Can a Communist, who is an internationalist, at the same time be a patriot? We hold that he not only can be but must be. The specific content of patriotism is determined by historical conditions. There is the "patriotism" of the Japanese aggressors and of Hitler, and there is our patriotism. Communists must resolutely oppose the "patriotism" of the Japanese aggressors and of Hitler. The Communists of Japan and Germany are defeatists with regard to the wars being waged by their countries. To bring about the defeat of the Japanese aggressors and of Hitler by every possible means is in the interests of the Japanese and the German people, and the more complete the defeat the better.... For the wars launched by the Japanese aggressors and Hitler are harming the people at home as well as the people of the world. China's case, however, is different, because she is the victim of aggression. Chinese Communists must therefore combine patriotism with internationalism. We are at once internationalists and patriots, and our slogan is, "Fight to defend the motherland against the aggressors." For us defeatism is a crime and to strive for victory in the War of Resistance is an inescapable duty. For only by hghting in defence of the motherland can we defeat the aggressors and achieve national liberation. And only by achieving national liberation will it be possible for the proletariat and other working people to achieve their own emancipation. The victory of China and the defeat of the invading imperialists will help the people of other countries. Thus in wars of national liberation patriotism is applied internationalism.
"The Role of the Chinese Communist Party in the National War" (October 1938), Selected Works, Vol. II, p. 196.*
What kind of spirit is this that makes a foreigner selflessly adopt the cause of the Chinese people's liberation as his own? It is the spirit of internationalism, the spirit of communism, from which every Chinese Communist must learn.... We must unite with the proletariat of all the capitalist countries, with the proletariat of Japan, Britain, the United States, Germany, Italy and all other capitalist countries, before it is possible to overthrow imperialism, to liberate our nation and people, and to liberate the other nations and peoples of the world. This is our internationalism, the internationalism with which we oppose both narrow nationalism and narrow patriotism.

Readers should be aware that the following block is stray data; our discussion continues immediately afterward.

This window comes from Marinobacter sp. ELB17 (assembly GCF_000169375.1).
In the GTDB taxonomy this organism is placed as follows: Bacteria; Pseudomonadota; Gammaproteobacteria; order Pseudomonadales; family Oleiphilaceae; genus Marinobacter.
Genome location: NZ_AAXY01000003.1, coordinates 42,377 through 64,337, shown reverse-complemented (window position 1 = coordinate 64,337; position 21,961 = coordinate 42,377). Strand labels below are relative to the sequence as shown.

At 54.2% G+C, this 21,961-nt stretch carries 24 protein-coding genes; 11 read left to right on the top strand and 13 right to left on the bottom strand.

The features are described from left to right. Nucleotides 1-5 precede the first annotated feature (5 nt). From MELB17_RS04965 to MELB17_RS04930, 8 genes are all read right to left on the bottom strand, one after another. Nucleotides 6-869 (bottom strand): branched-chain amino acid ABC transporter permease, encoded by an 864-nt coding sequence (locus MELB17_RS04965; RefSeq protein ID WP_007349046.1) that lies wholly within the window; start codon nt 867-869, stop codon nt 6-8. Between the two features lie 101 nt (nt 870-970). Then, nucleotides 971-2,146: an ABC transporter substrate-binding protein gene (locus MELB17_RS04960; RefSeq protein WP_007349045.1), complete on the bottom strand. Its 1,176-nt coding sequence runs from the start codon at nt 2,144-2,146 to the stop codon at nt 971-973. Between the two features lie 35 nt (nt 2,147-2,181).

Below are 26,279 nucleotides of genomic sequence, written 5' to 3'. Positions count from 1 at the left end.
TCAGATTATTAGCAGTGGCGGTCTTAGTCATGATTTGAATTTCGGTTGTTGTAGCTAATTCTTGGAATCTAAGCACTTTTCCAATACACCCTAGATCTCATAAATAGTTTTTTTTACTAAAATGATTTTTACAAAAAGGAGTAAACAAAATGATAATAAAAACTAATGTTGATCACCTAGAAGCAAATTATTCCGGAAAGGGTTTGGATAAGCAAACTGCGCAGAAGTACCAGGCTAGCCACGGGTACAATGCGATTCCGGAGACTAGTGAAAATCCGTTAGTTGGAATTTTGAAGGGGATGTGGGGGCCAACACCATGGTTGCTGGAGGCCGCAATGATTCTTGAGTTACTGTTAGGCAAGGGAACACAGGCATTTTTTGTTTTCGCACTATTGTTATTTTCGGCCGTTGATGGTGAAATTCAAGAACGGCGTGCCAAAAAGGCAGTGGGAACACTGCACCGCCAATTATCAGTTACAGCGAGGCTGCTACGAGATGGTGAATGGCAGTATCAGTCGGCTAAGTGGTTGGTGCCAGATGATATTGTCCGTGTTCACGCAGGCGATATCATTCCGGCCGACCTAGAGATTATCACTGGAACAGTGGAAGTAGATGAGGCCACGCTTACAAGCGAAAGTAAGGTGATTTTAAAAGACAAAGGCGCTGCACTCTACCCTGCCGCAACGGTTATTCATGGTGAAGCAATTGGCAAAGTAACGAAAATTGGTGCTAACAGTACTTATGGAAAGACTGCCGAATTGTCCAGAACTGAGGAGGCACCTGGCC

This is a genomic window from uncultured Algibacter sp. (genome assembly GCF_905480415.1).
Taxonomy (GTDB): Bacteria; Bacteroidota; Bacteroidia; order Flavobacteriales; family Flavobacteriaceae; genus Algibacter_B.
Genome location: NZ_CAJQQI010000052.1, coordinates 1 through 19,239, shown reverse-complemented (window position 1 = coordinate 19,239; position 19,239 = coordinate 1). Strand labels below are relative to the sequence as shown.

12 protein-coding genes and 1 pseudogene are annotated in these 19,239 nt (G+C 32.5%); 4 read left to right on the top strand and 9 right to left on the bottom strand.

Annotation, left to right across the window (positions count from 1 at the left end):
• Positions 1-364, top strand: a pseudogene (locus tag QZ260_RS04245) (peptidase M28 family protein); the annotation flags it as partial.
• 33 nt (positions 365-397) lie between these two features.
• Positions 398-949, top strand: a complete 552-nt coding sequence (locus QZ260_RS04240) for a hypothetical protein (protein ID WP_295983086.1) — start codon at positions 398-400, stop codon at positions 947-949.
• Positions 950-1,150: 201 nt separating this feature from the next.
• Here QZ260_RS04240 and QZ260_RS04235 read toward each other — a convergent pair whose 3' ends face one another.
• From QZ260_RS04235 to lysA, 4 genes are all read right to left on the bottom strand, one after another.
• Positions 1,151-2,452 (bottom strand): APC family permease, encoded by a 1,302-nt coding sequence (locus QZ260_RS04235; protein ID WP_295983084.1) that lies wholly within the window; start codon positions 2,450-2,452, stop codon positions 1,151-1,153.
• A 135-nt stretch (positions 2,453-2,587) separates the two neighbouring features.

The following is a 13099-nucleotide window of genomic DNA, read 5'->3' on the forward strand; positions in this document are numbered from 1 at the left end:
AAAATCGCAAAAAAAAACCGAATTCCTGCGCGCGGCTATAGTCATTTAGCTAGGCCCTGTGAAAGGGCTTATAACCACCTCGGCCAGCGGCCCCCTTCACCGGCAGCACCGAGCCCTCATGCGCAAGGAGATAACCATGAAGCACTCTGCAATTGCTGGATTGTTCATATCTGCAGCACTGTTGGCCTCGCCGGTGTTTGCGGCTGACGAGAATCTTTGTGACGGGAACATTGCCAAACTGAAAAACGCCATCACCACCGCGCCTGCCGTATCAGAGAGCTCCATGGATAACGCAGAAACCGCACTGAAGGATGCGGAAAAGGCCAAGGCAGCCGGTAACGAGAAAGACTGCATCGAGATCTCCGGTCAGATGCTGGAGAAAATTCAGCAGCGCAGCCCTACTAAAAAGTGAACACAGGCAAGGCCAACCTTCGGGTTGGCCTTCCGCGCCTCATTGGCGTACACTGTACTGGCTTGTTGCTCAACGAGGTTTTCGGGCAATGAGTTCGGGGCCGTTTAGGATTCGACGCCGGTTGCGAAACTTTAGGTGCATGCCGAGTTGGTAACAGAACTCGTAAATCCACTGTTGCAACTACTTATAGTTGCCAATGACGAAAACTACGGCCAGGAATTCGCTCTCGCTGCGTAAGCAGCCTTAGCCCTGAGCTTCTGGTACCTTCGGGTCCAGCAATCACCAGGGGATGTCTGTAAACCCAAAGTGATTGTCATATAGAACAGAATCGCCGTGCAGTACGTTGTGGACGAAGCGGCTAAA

"In Memory of Norman Bethune" (December 21, 1939), Selected Works, Vol. II, p. 337.*
In the fight for complete liberation the oppressed people rely first of all on their own struggle and then, and only then, on international assistance. The people who have triumphed in their own revolution should help those still struggling for liberation. This is our internationalist duty.
Talk with African friends (August 8, 1963).
The socialist countries are states of an entirely new type in which the exploiting classes have been overthrown and the working people are in power. The principle of integrating internationalism with patriotism is practised in the relations between these countries. We are closely bound by common interests and common ideals.
"Speech at the Meeting of the Supreme Soviet of the U.S.S.R. in Celebration of the 40th Anniversary of the Great October Socialist Revolution" (November 6, 1957).
The people of the countries in the socialist camp should unite, the people of the countries in Asia, Africa and Latin America should unite, the people of all the continents should unite, all peace-loving countries should unite, and all countries subjected to U.S. aggression, control, intervention or bullying should unite, and so form the broadest united front to oppose the U.S. imperialist policies of aggression and war and to defend world peace.
"Statement Supporting the Panamanian People's Just Patriotic Struggle Against U.S. Imperialism" (January 12, 1964), People of the World, Unite and Defeat the U.S. Aggressors and All Their Lackeys, 2nd ed., p. 9.
Things develop ceaselessly. It is only forty-five years since the Revolution of 19II, but the face of China has completely changed. In another forty-five years, that is, in the year 2001, or the beginning of the 21st century, China will have undergone an even greater change. She will have become a powerful socialist industrial country. And that is as it should be. China is a land with an area of 9,600,000 square kilometres and a population of 600 million people, and she ought to have made a greater contribution to humanity. Her contribution over a long period has been far too small. For this we are regretful.
But we must be modest - not only now, but forty-five years hence as well. We should always be modest. In our international relations, we Chinese people should get rid of great-power chauvinism resolutely, thoroughly, wholly and completely.
"In Commemoration of Dr. Sun Yat-sen" (November 1956).
We must never adopt an arrogant attitude of great-power chauvinism and become conceited because of the victory of our revolution and certain achievements in our construction. Every nation, big or small, has its strong and weak points.
"Opening Address at the Eighth National Congress of the Communist Party of China" (September 15, 1956).
[Table of Contents, The Little Red Book]